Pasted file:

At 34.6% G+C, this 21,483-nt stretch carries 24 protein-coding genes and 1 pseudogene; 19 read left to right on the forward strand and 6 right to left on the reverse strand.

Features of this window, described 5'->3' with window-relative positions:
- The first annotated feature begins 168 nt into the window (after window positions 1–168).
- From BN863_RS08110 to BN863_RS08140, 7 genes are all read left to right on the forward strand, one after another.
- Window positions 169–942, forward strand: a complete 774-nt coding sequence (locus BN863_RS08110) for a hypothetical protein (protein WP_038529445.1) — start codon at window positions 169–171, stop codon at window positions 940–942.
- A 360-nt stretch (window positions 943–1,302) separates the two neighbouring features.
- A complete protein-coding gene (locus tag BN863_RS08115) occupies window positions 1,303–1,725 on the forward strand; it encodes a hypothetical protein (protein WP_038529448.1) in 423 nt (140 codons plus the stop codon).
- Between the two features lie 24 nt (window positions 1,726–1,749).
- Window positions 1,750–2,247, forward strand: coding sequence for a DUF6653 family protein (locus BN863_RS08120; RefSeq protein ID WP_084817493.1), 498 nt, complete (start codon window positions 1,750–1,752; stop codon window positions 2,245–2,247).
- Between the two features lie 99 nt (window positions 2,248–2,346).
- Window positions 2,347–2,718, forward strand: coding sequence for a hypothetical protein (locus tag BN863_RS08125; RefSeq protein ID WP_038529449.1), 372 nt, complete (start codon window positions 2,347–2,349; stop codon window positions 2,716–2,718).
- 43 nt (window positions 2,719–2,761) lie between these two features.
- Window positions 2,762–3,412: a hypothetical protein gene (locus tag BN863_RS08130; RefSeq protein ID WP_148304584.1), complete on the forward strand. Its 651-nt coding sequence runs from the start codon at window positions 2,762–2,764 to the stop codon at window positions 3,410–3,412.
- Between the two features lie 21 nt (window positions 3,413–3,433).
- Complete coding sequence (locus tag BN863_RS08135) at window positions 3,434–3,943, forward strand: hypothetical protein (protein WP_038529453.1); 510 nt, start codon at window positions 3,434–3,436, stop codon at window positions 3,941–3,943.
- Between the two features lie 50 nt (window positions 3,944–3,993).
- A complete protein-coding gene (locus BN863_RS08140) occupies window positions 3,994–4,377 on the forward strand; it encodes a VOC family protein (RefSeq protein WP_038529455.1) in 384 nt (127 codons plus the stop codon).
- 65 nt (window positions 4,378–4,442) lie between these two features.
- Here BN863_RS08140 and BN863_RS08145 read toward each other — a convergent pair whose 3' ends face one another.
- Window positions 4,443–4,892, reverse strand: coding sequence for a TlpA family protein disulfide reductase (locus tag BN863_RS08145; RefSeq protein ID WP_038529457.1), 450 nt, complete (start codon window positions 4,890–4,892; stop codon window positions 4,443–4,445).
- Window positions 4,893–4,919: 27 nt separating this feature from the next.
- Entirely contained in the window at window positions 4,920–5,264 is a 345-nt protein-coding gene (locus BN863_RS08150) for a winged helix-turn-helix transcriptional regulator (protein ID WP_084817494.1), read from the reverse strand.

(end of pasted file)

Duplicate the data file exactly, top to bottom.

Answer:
At 34.6% G+C, this 21,483-nt stretch carries 24 protein-coding genes and 1 pseudogene; 19 read left to right on the forward strand and 6 right to left on the reverse strand.

Features of this window, described 5'->3' with window-relative positions:
- The first annotated feature begins 168 nt into the window (after window positions 1–168).
- From BN863_RS08110 to BN863_RS08140, 7 genes are all read left to right on the forward strand, one after another.
- Window positions 169–942, forward strand: a complete 774-nt coding sequence (locus BN863_RS08110) for a hypothetical protein (protein WP_038529445.1) — start codon at window positions 169–171, stop codon at window positions 940–942.
- A 360-nt stretch (window positions 943–1,302) separates the two neighbouring features.
- A complete protein-coding gene (locus tag BN863_RS08115) occupies window positions 1,303–1,725 on the forward strand; it encodes a hypothetical protein (protein WP_038529448.1) in 423 nt (140 codons plus the stop codon).
- Between the two features lie 24 nt (window positions 1,726–1,749).
- Window positions 1,750–2,247, forward strand: coding sequence for a DUF6653 family protein (locus BN863_RS08120; RefSeq protein ID WP_084817493.1), 498 nt, complete (start codon window positions 1,750–1,752; stop codon window positions 2,245–2,247).
- Between the two features lie 99 nt (window positions 2,248–2,346).
- Window positions 2,347–2,718, forward strand: coding sequence for a hypothetical protein (locus tag BN863_RS08125; RefSeq protein ID WP_038529449.1), 372 nt, complete (start codon window positions 2,347–2,349; stop codon window positions 2,716–2,718).
- 43 nt (window positions 2,719–2,761) lie between these two features.
- Window positions 2,762–3,412: a hypothetical protein gene (locus tag BN863_RS08130; RefSeq protein ID WP_148304584.1), complete on the forward strand. Its 651-nt coding sequence runs from the start codon at window positions 2,762–2,764 to the stop codon at window positions 3,410–3,412.
- Between the two features lie 21 nt (window positions 3,413–3,433).
- Complete coding sequence (locus tag BN863_RS08135) at window positions 3,434–3,943, forward strand: hypothetical protein (protein WP_038529453.1); 510 nt, start codon at window positions 3,434–3,436, stop codon at window positions 3,941–3,943.
- Between the two features lie 50 nt (window positions 3,944–3,993).
- A complete protein-coding gene (locus BN863_RS08140) occupies window positions 3,994–4,377 on the forward strand; it encodes a VOC family protein (RefSeq protein WP_038529455.1) in 384 nt (127 codons plus the stop codon).
- 65 nt (window positions 4,378–4,442) lie between these two features.
- Here BN863_RS08140 and BN863_RS08145 read toward each other — a convergent pair whose 3' ends face one another.
- Window positions 4,443–4,892, reverse strand: coding sequence for a TlpA family protein disulfide reductase (locus tag BN863_RS08145; RefSeq protein ID WP_038529457.1), 450 nt, complete (start codon window positions 4,890–4,892; stop codon window positions 4,443–4,445).
- Window positions 4,893–4,919: 27 nt separating this feature from the next.
- Entirely contained in the window at window positions 4,920–5,264 is a 345-nt protein-coding gene (locus BN863_RS08150) for a winged helix-turn-helix transcriptional regulator (protein ID WP_084817494.1), read from the reverse strand.